With that in mind, “peak” is also about health. Though we’ve not had much research into it (hint, hint), we have reason to suspect that injuries might drag on possession measures a bit. That said, 24-25 can also be a performance peak for the reason that players are less likely to have major injuries until that age or later.

I plan on digging into this data again (now that I have my ES data back to 1997-98) and splitting into forward and defense groups, but this is a good start.

Friday Quick Graph: The Evolution of an NHL Forward’s Time On-Ice

Friday Quick Graphs are (initially) intended to revisit some of the better, potentially more-significant work I’ve posted over the past year on my Tumblr page (if you want to beat me to some of them, take a look at benwendorf.tumblr.com).

I did a similar GIF one week ago, using defensemen, in an effort to understand how a player’s playing time evolves over their career. Taking NHL player data from 2007-08 through 2011-12 and identifying year-t0-year change, I’m able to create a hypothetical forward that plays from age 18 to age 40, and how that player’s ice time would change.

For frame of reference, the hypothetical player is the dark blue triangle, the light, dotted triangle is the league average across the player population, and the light blue triangle is the league high in each situation.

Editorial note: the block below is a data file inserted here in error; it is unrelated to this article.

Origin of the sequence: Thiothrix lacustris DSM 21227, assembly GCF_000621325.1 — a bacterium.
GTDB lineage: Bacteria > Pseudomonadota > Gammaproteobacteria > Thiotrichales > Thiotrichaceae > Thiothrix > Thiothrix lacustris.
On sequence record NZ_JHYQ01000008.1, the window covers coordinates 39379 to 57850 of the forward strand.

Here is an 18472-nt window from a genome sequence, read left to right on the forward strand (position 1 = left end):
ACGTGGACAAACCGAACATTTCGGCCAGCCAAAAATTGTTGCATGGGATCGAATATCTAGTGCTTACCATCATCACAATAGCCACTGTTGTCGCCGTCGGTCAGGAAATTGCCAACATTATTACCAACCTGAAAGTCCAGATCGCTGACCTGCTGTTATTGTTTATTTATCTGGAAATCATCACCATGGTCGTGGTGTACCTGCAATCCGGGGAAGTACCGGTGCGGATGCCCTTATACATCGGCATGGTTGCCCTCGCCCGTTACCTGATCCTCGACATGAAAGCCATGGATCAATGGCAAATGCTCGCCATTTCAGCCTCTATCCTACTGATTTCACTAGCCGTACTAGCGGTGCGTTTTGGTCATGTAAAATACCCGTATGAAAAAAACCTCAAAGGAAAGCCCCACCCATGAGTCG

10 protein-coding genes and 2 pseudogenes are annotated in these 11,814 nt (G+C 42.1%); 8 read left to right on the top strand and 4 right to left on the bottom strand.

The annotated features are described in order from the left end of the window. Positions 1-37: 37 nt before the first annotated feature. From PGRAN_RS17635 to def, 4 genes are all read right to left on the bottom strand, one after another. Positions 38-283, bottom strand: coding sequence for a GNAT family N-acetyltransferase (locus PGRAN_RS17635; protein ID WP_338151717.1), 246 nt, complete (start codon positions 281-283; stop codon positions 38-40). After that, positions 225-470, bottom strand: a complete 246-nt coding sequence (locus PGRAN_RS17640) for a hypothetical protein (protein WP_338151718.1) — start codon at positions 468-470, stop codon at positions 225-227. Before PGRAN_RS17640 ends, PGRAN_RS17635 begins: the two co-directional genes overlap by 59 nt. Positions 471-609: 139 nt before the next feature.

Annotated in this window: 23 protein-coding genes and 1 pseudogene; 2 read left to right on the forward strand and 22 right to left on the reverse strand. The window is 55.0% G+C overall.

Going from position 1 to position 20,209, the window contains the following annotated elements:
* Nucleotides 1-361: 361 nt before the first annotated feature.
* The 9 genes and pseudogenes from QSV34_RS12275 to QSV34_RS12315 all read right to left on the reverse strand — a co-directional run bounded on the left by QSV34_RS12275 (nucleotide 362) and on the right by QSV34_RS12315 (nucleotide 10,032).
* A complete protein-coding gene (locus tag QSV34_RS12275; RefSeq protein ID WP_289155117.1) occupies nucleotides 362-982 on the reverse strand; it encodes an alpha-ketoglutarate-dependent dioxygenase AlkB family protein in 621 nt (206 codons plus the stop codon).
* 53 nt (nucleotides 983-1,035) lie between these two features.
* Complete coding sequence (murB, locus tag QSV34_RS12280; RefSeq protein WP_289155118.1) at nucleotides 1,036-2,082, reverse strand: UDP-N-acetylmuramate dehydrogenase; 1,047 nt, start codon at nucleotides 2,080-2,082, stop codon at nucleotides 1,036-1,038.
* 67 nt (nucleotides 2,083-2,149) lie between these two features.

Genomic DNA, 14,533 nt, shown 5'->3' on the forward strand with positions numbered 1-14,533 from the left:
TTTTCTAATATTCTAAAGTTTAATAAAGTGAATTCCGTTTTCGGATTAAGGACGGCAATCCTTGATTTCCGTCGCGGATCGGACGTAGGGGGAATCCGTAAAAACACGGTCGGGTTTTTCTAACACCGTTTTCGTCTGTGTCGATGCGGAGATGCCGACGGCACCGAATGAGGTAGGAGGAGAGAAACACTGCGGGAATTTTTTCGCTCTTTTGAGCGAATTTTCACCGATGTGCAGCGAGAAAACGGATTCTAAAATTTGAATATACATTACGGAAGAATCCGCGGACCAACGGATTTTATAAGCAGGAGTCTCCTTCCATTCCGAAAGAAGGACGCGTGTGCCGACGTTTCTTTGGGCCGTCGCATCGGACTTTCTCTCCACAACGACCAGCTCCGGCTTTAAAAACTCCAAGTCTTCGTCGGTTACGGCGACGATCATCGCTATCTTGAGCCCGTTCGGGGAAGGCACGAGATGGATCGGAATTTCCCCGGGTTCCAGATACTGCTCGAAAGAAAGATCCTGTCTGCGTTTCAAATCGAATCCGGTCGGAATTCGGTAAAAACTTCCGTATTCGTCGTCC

There are some similarities to the defensemen GIF, primarily that player’s are given powerplay minutes early, but grow into penalty kill minutes. Unlike defensemen, though, forward TOI decreases uniformly at all strengths, whereas defensemen tend to retain some of their penalty kill time.

As with the previous post, it’s worth pointing out that a player playing from age 18 to age 40 would be a pretty unique, talented player, so this model is really just to demonstrate change.

Friday Quick Graph: The Evolution of an NHL Defenseman’s Time On-Ice

Age progression TPCs for a hypothetical defenseman who has played from age 18 through 40. The progression is built on year-to-year age trends across the entire NHL defenseman population from 2007-08 through 2011-12.

Friday Quick Graphs are (initially) intended to revisit some of the better, potentially more-significant work I’ve posted over the past year on my Tumblr page (if you want to beat me to some of them, take a look at benwendorf.tumblr.com).

What you see above is a “Total Player Chart,” or TPC, a chart I developed about a year ago to visualize a player’s time on-ice (TOI) deployment. Using that chart, I took the NHL player population from 2007-08 through 2011-12 and recorded the year-to-year change in player’s TOI relative to their age and age +1 seasons. I took those trends and placed them upon an average 18-year old defenseman’s ice time, and tracked how that hypothetical player’s TOI would evolve if they played to the age of 40. The result is the GIF above.

For frame of reference, the hypothetical player is the dark blue triangle, the light, dotted triangle is the league average across the player population, and the light blue triangle is the league high in each situation.

As you can see, the trend is that young player’s tend to receive 5v4 minutes, and as they age they become more trusted with 4v5; as they get older, the 4v5 minutes stick around, but the 5v4 minutes fade.

It’s worth pointing out that this hypothetical defenseman, overall, is likely to be a decent player, by virtue of the fact that they would be getting NHL minutes at age 18 in the first place (and playing until 40).